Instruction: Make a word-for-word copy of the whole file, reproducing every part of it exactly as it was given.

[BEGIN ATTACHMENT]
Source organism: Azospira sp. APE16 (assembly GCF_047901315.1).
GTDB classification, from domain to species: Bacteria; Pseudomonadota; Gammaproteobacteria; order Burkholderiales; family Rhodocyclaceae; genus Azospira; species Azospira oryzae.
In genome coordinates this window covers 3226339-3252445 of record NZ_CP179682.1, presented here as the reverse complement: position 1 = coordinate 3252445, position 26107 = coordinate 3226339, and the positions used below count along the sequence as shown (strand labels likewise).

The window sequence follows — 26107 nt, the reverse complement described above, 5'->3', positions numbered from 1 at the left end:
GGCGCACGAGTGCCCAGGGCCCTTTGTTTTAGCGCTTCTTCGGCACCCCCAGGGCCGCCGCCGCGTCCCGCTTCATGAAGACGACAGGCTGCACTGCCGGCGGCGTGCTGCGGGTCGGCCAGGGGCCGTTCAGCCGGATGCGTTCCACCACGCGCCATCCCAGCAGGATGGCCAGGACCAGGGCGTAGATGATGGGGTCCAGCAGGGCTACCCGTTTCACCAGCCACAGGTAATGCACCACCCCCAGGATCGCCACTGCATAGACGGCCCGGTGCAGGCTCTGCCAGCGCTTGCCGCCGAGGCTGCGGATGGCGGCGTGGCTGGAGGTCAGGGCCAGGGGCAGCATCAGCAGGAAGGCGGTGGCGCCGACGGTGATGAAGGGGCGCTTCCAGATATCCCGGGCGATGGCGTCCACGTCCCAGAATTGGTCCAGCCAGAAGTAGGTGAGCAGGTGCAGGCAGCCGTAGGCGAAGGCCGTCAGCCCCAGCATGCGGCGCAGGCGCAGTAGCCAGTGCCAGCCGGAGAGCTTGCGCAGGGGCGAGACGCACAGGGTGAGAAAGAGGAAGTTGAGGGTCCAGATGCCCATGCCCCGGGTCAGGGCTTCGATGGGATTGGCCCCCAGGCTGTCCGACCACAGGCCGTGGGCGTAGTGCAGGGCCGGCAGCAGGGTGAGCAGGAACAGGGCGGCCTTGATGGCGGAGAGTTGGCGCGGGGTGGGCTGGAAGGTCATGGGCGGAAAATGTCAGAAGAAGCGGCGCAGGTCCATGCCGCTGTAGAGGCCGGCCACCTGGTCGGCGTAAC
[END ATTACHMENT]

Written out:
Source organism: Azospira sp. APE16 (assembly GCF_047901315.1).
GTDB classification, from domain to species: Bacteria; Pseudomonadota; Gammaproteobacteria; order Burkholderiales; family Rhodocyclaceae; genus Azospira; species Azospira oryzae.
In genome coordinates this window covers 3226339-3252445 of record NZ_CP179682.1, presented here as the reverse complement: position 1 = coordinate 3252445, position 26107 = coordinate 3226339, and the positions used below count along the sequence as shown (strand labels likewise).

The window sequence follows — 26107 nt, the reverse complement described above, 5'->3', positions numbered from 1 at the left end:
GGCGCACGAGTGCCCAGGGCCCTTTGTTTTAGCGCTTCTTCGGCACCCCCAGGGCCGCCGCCGCGTCCCGCTTCATGAAGACGACAGGCTGCACTGCCGGCGGCGTGCTGCGGGTCGGCCAGGGGCCGTTCAGCCGGATGCGTTCCACCACGCGCCATCCCAGCAGGATGGCCAGGACCAGGGCGTAGATGATGGGGTCCAGCAGGGCTACCCGTTTCACCAGCCACAGGTAATGCACCACCCCCAGGATCGCCACTGCATAGACGGCCCGGTGCAGGCTCTGCCAGCGCTTGCCGCCGAGGCTGCGGATGGCGGCGTGGCTGGAGGTCAGGGCCAGGGGCAGCATCAGCAGGAAGGCGGTGGCGCCGACGGTGATGAAGGGGCGCTTCCAGATATCCCGGGCGATGGCGTCCACGTCCCAGAATTGGTCCAGCCAGAAGTAGGTGAGCAGGTGCAGGCAGCCGTAGGCGAAGGCCGTCAGCCCCAGCATGCGGCGCAGGCGCAGTAGCCAGTGCCAGCCGGAGAGCTTGCGCAGGGGCGAGACGCACAGGGTGAGAAAGAGGAAGTTGAGGGTCCAGATGCCCATGCCCCGGGTCAGGGCTTCGATGGGATTGGCCCCCAGGCTGTCCGACCACAGGCCGTGGGCGTAGTGCAGGGCCGGCAGCAGGGTGAGCAGGAACAGGGCGGCCTTGATGGCGGAGAGTTGGCGCGGGGTGGGCTGGAAGGTCATGGGCGGAAAATGTCAGAAGAAGCGGCGCAGGTCCATGCCGCTGTAGAGGCCGGCCACCTGGTCGGCGTAAC